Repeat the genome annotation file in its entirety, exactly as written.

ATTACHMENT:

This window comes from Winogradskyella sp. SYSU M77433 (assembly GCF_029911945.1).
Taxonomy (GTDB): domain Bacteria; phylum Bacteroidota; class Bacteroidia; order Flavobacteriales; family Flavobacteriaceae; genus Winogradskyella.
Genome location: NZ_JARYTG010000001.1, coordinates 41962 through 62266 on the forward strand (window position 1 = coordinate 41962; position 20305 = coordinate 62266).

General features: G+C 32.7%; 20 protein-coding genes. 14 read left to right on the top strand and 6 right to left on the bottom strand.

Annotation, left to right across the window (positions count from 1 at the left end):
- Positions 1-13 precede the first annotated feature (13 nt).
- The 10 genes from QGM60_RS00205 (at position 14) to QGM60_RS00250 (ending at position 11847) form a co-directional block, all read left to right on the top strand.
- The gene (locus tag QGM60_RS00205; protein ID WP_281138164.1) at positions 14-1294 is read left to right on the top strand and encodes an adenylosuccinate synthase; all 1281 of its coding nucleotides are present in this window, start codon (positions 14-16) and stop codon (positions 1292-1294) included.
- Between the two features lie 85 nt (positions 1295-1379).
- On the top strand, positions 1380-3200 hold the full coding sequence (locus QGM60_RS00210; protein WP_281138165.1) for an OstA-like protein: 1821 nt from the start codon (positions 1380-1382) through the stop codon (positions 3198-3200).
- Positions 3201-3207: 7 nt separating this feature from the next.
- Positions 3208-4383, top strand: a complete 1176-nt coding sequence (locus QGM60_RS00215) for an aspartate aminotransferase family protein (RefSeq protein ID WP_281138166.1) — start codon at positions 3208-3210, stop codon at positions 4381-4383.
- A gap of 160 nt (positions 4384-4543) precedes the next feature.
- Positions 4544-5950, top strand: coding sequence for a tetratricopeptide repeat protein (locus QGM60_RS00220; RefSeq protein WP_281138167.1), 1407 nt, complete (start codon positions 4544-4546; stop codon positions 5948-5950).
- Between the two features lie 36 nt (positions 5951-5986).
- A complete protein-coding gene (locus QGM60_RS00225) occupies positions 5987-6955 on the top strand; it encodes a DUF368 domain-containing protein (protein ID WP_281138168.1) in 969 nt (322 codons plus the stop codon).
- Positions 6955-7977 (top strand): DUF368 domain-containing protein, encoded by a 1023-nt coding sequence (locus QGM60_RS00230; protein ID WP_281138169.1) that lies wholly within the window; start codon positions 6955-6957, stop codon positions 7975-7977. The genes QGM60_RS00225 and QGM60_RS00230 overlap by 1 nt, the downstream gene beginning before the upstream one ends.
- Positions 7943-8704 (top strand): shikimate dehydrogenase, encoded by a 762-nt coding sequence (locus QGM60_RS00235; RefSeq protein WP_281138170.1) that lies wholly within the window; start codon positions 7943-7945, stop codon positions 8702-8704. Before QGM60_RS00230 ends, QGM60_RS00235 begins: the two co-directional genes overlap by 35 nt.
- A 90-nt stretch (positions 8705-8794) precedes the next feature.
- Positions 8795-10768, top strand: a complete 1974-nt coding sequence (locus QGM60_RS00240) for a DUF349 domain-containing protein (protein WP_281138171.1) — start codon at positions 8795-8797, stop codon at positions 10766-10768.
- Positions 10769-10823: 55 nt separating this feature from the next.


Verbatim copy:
This window comes from Winogradskyella sp. SYSU M77433 (assembly GCF_029911945.1).
Taxonomy (GTDB): domain Bacteria; phylum Bacteroidota; class Bacteroidia; order Flavobacteriales; family Flavobacteriaceae; genus Winogradskyella.
Genome location: NZ_JARYTG010000001.1, coordinates 41962 through 62266 on the forward strand (window position 1 = coordinate 41962; position 20305 = coordinate 62266).

General features: G+C 32.7%; 20 protein-coding genes. 14 read left to right on the top strand and 6 right to left on the bottom strand.

Annotation, left to right across the window (positions count from 1 at the left end):
- Positions 1-13 precede the first annotated feature (13 nt).
- The 10 genes from QGM60_RS00205 (at position 14) to QGM60_RS00250 (ending at position 11847) form a co-directional block, all read left to right on the top strand.
- The gene (locus tag QGM60_RS00205; protein ID WP_281138164.1) at positions 14-1294 is read left to right on the top strand and encodes an adenylosuccinate synthase; all 1281 of its coding nucleotides are present in this window, start codon (positions 14-16) and stop codon (positions 1292-1294) included.
- Between the two features lie 85 nt (positions 1295-1379).
- On the top strand, positions 1380-3200 hold the full coding sequence (locus QGM60_RS00210; protein WP_281138165.1) for an OstA-like protein: 1821 nt from the start codon (positions 1380-1382) through the stop codon (positions 3198-3200).
- Positions 3201-3207: 7 nt separating this feature from the next.
- Positions 3208-4383, top strand: a complete 1176-nt coding sequence (locus QGM60_RS00215) for an aspartate aminotransferase family protein (RefSeq protein ID WP_281138166.1) — start codon at positions 3208-3210, stop codon at positions 4381-4383.
- A gap of 160 nt (positions 4384-4543) precedes the next feature.
- Positions 4544-5950, top strand: coding sequence for a tetratricopeptide repeat protein (locus QGM60_RS00220; RefSeq protein WP_281138167.1), 1407 nt, complete (start codon positions 4544-4546; stop codon positions 5948-5950).
- Between the two features lie 36 nt (positions 5951-5986).
- A complete protein-coding gene (locus QGM60_RS00225) occupies positions 5987-6955 on the top strand; it encodes a DUF368 domain-containing protein (protein ID WP_281138168.1) in 969 nt (322 codons plus the stop codon).
- Positions 6955-7977 (top strand): DUF368 domain-containing protein, encoded by a 1023-nt coding sequence (locus QGM60_RS00230; protein ID WP_281138169.1) that lies wholly within the window; start codon positions 6955-6957, stop codon positions 7975-7977. The genes QGM60_RS00225 and QGM60_RS00230 overlap by 1 nt, the downstream gene beginning before the upstream one ends.
- Positions 7943-8704 (top strand): shikimate dehydrogenase, encoded by a 762-nt coding sequence (locus QGM60_RS00235; RefSeq protein WP_281138170.1) that lies wholly within the window; start codon positions 7943-7945, stop codon positions 8702-8704. Before QGM60_RS00230 ends, QGM60_RS00235 begins: the two co-directional genes overlap by 35 nt.
- A 90-nt stretch (positions 8705-8794) precedes the next feature.
- Positions 8795-10768, top strand: a complete 1974-nt coding sequence (locus QGM60_RS00240) for a DUF349 domain-containing protein (protein WP_281138171.1) — start codon at positions 8795-8797, stop codon at positions 10766-10768.
- Positions 10769-10823: 55 nt separating this feature from the next.